Ongoing Nurses Strike Endangered NICU Babies?

An ongoing nurses' strike in New York City has left NICU babies to be cared for by travel nurses unfamiliar with the hospital and their conditions, putting many babies at risk.

By Charlene Badasie | Published

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NICU infants are being affected by the ongoing nurses’ strike in New York City. The industrial action, which began on January 9th, has forced the Mount Sinai and Montefiore Medical Centers to hire replacement staff to care for patients. But most of them don’t understand the needs of vulnerable babies. And a lot of parents are afraid to leave their children alone with the new travel nurses.

Worried mom, Lora Ribas hasn’t left her one-year-old son’s bedside in four days. Logan has been in the neonatal intensive care unit (NICU) at Mount Sinai Hospital for over three months. Now, his mom is too scared to leave her baby with the travel nurses. She even took a leave from work to stay by his side, CNN Business reports. “I can’t even go to the bathroom without being concerned,” she told the publication.

Lora Ribas explained that while NICU travel nurses are doing their best, they don’t know her son. They are also still learning where to find supplies. “They aren’t able to give him one-on-one care because of the staffing shortages,” she added. And at night, the number of nurses on duty decreases. To make matters worse, a lot of replacement nurses haven’t reported for duty.

Coupled with the strike, this situation has resulted in added stress for NICU staff and patients. Before the nurses’ strike, Mount Sinai said it would transport intensive-care infants to nearby hospitals. But critical babies like Logan have stayed because moving them would be too risky. “It’s a big journey for a baby who’s never been outside the hospital,” a nurse explained to CNN on condition of anonymity.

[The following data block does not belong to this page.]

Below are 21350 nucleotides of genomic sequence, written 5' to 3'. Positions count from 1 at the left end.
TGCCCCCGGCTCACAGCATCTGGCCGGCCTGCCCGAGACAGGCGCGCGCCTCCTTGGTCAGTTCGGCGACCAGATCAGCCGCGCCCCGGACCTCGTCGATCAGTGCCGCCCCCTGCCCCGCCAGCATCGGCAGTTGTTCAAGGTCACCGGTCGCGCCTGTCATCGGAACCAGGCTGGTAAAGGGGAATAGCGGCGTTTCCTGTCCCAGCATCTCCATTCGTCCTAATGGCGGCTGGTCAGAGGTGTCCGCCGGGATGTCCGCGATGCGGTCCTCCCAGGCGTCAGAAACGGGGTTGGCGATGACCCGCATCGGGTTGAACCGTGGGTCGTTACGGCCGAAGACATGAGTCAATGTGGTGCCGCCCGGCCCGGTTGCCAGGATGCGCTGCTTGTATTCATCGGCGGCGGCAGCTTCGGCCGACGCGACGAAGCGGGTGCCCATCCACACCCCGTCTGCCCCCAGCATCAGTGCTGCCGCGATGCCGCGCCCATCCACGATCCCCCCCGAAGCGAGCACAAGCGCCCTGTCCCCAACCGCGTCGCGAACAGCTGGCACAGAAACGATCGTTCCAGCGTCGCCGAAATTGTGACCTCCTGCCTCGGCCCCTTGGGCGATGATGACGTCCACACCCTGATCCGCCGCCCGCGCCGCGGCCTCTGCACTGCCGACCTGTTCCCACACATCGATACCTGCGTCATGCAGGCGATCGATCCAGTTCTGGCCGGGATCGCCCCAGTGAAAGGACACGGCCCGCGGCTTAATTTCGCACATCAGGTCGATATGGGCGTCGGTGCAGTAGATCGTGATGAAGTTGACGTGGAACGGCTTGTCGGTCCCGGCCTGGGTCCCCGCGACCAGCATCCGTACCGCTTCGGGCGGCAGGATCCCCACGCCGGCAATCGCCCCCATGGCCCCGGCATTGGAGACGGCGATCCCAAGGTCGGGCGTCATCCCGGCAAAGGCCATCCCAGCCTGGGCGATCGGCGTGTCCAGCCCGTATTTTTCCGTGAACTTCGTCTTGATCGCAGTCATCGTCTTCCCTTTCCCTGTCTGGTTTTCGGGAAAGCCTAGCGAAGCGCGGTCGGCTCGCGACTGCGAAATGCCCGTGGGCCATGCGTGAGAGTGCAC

“It’s not anything that we want to happen,” the nurse added. “We want our babies to stay.” Transferring an infant from NICU is extremely complex. A doctor or nurse practitioner needs to travel with the child. A respiratory therapist is required if the baby is on respiratory support. And a transport nurse needs to tag along to work the pumps and administer medicine.

However, Ribas says Logan’s primary NICU nurses are heartbroken about leaving him. She said they have been calling her to see how he was doing. As the nurses’ strike enters its third day, Montefiore has been holding bargaining sessions with Mount Sinai set to follow. But the points that continue to plague negotiations are enforcing safe staffing levels, the New York State Nurses Association told CNN Business.

A pediatric oncology nurse at Mount Sinai said leaving her patients is difficult. But the decision is in the best interest of the patients. “We love these patients more than anything,” Melissa Perleoni told the publication. “It breaks my heart to be out there, but I have to do this for the future of their care.” Meanwhile, Ribas said she hopes a contract with the NICU and other nurses can be reached soon.

“The nurses are the heart of the NICU,” she explained empathically. “But they need to figure it out before it becomes a different situation.” Because every single minute the babies are left in the care of uncertain staff, the risk of death increases.